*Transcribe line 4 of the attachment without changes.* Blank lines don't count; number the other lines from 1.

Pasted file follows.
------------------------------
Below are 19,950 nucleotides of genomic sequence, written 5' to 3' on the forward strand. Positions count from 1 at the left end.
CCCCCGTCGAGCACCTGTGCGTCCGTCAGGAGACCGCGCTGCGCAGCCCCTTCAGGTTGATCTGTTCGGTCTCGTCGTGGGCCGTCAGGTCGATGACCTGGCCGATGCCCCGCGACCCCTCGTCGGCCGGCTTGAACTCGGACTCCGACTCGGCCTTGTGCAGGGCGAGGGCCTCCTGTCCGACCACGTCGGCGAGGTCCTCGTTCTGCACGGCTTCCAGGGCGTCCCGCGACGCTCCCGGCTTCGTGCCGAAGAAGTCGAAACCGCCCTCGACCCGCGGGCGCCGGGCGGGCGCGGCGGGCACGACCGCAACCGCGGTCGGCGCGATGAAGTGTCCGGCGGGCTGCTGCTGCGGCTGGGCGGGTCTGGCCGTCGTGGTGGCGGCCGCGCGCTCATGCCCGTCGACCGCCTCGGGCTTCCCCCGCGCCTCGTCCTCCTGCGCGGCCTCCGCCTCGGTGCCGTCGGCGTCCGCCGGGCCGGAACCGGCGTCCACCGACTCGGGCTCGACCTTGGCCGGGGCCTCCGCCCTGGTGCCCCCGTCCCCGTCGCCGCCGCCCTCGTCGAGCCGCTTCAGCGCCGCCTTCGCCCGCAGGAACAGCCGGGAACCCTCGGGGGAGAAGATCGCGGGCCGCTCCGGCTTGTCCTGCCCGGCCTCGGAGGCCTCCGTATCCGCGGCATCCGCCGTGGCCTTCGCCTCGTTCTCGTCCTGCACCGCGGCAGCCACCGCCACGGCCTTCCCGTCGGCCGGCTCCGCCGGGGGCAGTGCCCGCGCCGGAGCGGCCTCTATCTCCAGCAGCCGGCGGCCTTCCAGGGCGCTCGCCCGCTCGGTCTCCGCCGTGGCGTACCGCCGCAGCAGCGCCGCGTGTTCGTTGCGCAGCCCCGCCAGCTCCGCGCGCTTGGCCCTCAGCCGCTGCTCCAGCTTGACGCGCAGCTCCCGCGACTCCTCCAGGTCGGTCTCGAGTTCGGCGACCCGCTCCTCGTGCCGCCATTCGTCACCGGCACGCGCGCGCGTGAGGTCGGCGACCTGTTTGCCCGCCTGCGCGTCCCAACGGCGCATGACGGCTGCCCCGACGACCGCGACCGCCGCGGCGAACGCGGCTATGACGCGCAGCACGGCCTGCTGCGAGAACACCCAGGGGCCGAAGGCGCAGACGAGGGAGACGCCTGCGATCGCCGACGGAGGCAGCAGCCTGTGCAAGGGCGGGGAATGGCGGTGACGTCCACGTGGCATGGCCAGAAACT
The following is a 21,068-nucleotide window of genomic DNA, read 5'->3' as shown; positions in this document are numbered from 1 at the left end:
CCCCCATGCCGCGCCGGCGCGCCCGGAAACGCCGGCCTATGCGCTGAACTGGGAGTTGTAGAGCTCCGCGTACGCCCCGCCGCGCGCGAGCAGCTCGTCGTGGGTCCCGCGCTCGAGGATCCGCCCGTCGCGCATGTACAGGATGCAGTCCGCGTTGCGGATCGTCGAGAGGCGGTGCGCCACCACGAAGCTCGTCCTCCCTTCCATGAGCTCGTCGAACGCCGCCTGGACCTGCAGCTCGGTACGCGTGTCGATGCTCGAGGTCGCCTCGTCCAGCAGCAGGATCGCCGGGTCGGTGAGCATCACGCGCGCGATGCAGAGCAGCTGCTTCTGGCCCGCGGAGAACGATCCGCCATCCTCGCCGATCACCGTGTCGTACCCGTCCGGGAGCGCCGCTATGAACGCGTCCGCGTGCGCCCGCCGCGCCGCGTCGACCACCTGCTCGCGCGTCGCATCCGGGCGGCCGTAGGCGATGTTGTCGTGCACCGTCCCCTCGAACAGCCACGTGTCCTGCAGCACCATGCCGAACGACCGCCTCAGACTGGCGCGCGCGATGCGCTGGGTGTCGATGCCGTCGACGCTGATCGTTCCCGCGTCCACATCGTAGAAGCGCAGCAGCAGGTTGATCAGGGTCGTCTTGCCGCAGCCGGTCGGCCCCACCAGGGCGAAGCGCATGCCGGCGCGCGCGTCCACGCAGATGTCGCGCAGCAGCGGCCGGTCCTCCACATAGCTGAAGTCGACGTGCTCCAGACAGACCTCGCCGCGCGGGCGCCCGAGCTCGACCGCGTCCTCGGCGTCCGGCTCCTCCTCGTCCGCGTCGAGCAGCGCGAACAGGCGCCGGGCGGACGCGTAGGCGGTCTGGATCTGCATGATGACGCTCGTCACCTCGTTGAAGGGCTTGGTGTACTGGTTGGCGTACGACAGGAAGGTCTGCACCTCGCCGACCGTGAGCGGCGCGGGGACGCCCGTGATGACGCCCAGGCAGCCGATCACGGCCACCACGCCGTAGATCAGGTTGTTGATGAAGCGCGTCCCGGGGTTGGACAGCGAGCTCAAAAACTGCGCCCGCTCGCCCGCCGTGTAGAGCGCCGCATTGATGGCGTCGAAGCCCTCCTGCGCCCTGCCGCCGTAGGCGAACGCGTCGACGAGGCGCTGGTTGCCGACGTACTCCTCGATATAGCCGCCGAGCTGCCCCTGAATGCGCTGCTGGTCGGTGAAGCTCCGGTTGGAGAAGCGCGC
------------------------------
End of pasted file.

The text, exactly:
CCCCCATGCCGCGCCGGCGCGCCCGGAAACGCCGGCCTATGCGCTGAACTGGGAGTTGTAGAGCTCCGCGTACGCCCCGCCGCGCGCGAGCAGCTCGTCGTGGGTCCCGCGCTCGAGGATCCGCCCGTCGCGCATGTACAGGATGCAGTCCGCGTTGCGGATCGTCGAGAGGCGGTGCGCCACCACGAAGCTCGTCCTCCCTTCCATGAGCTCGTCGAACGCCGCCTGGACCTGCAGCTCGGTACGCGTGTCGATGCTCGAGGTCGCCTCGTCCAGCAGCAGGATCGCCGGGTCGGTGAGCATCACGCGCGCGATGCAGAGCAGCTGCTTCTGGCCCGCGGAGAACGATCCGCCATCCTCGCCGATCACCGTGTCGTACCCGTCCGGGAGCGCCGCTATGAACGCGTCCGCGTGCGCCCGCCGCGCCGCGTCGACCACCTGCTCGCGCGTCGCATCCGGGCGGCCGTAGGCGATGTTGTCGTGCACCGTCCCCTCGAACAGCCACGTGTCCTGCAGCACCATGCCGAACGACCGCCTCAGACTGGCGCGCGCGATGCGCTGGGTGTCGATGCCGTCGACGCTGATCGTTCCCGCGTCCACATCGTAGAAGCGCAGCAGCAGGTTGATCAGGGTCGTCTTGCCGCAGCCGGTCGGCCCCACCAGGGCGAAGCGCATGCCGGCGCGCGCGTCCACGCAGATGTCGCGCAGCAGCGGCCGGTCCTCCACATAGCTGAAGTCGACGTGCTCCAGACAGACCTCGCCGCGCGGGCGCCCGAGCTCGACCGCGTCCTCGGCGTCCGGCTCCTCCTCGTCCGCGTCGAGCAGCGCGAACAGGCGCCGGGCGGACGCGTAGGCGGTCTGGATCTGCATGATGACGCTCGTCACCTCGTTGAAGGGCTTGGTGTACTGGTTGGCGTACGACAGGAAGGTCTGCACCTCGCCGACCGTGAGCGGCGCGGGGACGCCCGTGATGACGCCCAGGCAGCCGATCACGGCCACCACGCCGTAGATCAGGTTGTTGATGAAGCGCGTCCCGGGGTTGGACAGCGAGCTCAAAAACTGCGCCCGCTCGCCCGCCGTGTAGAGCGCCGCATTGATGGCGTCGAAGCCCTCCTGCGCCCTGCCGCCGTAGGCGAACGCGTCGACGAGGCGCTGGTTGCCGACGTACTCCTCGATATAGCCGCCGAGCTGCCCCTGAATGCGCTGCTGGTCGGTGAAGCTCCGGTTGGAGAAGCGCGC